Ramps to Nowhere
My latest Slate column looks at a number of urban highway projects that were once planned but never built (or were built and then torn down). Here’s the gist:
A new exhibit at New York’s Cooper Union, Paul Rudolph: The Lower Manhattan Expressway—complete with an exhaustively recreated large-scale model of the proposed road—provides an opportunity to consider the invisible (and sometimes visible) presence of this and other phantom highways in the world’s cities. Existing merely as segments of many-tentacled schemes on faded planner’s maps, they are more than historical oddities or visions of an alternate future. They’re part of an ongoing dialogue about the meaning and possibilities of mobility in the world’s cities: Would their host cities be better off if these highways been built? How should we balance the desire for mobility with the desire to create livable, meaningful urban spaces? Is there any room for the megaprojects of Rudolph in a city that now favors pocket parks and restriped bike lanes?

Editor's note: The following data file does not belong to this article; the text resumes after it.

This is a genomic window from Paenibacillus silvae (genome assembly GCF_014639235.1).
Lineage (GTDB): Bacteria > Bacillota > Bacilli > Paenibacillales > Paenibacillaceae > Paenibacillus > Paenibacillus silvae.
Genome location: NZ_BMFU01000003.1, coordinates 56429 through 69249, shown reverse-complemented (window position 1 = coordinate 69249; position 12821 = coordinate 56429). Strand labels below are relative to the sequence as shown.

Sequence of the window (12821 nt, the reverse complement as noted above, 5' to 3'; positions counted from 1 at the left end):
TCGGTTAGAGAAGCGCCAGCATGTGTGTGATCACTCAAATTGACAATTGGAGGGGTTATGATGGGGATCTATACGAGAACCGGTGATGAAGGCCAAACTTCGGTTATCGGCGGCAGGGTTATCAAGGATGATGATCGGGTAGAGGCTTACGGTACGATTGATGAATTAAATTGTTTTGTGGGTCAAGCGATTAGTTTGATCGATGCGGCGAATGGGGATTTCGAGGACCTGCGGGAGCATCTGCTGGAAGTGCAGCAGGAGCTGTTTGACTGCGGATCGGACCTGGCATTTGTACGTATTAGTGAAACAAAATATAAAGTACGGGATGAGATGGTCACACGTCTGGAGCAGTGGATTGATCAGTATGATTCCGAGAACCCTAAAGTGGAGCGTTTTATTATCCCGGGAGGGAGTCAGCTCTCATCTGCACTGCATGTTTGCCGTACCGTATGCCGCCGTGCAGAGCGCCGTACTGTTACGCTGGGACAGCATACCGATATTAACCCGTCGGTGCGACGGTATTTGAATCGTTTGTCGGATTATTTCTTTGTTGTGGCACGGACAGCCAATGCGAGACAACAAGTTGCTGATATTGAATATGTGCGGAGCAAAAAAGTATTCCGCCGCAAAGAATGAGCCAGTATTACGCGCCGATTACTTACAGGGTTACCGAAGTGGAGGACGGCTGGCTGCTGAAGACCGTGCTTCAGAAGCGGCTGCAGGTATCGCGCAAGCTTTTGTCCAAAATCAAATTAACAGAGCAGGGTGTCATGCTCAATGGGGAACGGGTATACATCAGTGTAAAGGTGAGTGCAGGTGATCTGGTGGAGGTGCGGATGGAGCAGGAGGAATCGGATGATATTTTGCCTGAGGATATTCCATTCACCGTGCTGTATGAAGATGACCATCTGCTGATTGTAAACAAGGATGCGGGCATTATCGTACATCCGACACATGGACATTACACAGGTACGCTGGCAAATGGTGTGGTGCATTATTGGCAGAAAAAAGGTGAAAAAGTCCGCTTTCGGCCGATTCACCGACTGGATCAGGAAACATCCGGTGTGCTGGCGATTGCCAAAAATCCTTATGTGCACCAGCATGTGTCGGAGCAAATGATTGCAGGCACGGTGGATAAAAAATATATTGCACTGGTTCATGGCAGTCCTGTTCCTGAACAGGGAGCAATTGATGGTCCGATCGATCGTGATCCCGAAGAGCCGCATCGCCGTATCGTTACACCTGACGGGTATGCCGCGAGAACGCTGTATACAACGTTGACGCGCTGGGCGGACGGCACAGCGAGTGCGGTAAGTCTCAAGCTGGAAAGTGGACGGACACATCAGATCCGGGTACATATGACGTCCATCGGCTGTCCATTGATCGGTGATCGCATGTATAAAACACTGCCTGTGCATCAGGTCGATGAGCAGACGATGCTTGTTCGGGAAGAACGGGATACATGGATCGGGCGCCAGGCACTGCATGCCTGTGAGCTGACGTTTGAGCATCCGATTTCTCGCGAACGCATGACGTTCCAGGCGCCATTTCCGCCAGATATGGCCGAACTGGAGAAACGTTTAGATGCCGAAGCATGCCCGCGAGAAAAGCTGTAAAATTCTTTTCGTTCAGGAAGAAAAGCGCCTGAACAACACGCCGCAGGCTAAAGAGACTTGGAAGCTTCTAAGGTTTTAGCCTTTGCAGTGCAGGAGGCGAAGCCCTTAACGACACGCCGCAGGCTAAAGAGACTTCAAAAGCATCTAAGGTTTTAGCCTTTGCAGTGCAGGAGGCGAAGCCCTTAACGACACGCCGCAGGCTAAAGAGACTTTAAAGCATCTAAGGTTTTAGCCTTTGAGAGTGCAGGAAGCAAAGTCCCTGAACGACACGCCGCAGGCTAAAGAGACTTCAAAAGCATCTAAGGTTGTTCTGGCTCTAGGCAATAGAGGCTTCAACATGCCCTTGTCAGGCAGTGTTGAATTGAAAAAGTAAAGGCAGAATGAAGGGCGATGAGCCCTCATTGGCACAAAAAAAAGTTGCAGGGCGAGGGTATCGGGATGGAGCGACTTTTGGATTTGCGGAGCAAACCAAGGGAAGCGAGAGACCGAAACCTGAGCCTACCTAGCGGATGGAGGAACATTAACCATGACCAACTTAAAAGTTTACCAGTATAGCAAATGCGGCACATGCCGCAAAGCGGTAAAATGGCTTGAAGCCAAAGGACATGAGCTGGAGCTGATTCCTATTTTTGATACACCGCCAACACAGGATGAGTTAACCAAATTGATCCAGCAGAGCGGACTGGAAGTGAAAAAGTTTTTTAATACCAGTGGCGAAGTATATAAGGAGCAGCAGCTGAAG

There were plenty of examples I had to leave on the cutting-room floor, everything from Portland’s Mt. Hood freeway (the stub is pictured above) to the wider network proposed by Pompidou in Paris to Milwaukee’s Park East Spur, and if anyone has any images, recollections, would be curious to hear.
And now, if you’ll excuse me, I’ve got some Yule matters to attend to…
This entry was posted on Friday, December 24th, 2010 at 5:10 am and is filed under Roads. You can follow any responses to this entry through the RSS 2.0 feed. You can leave a response, or trackback from your own site.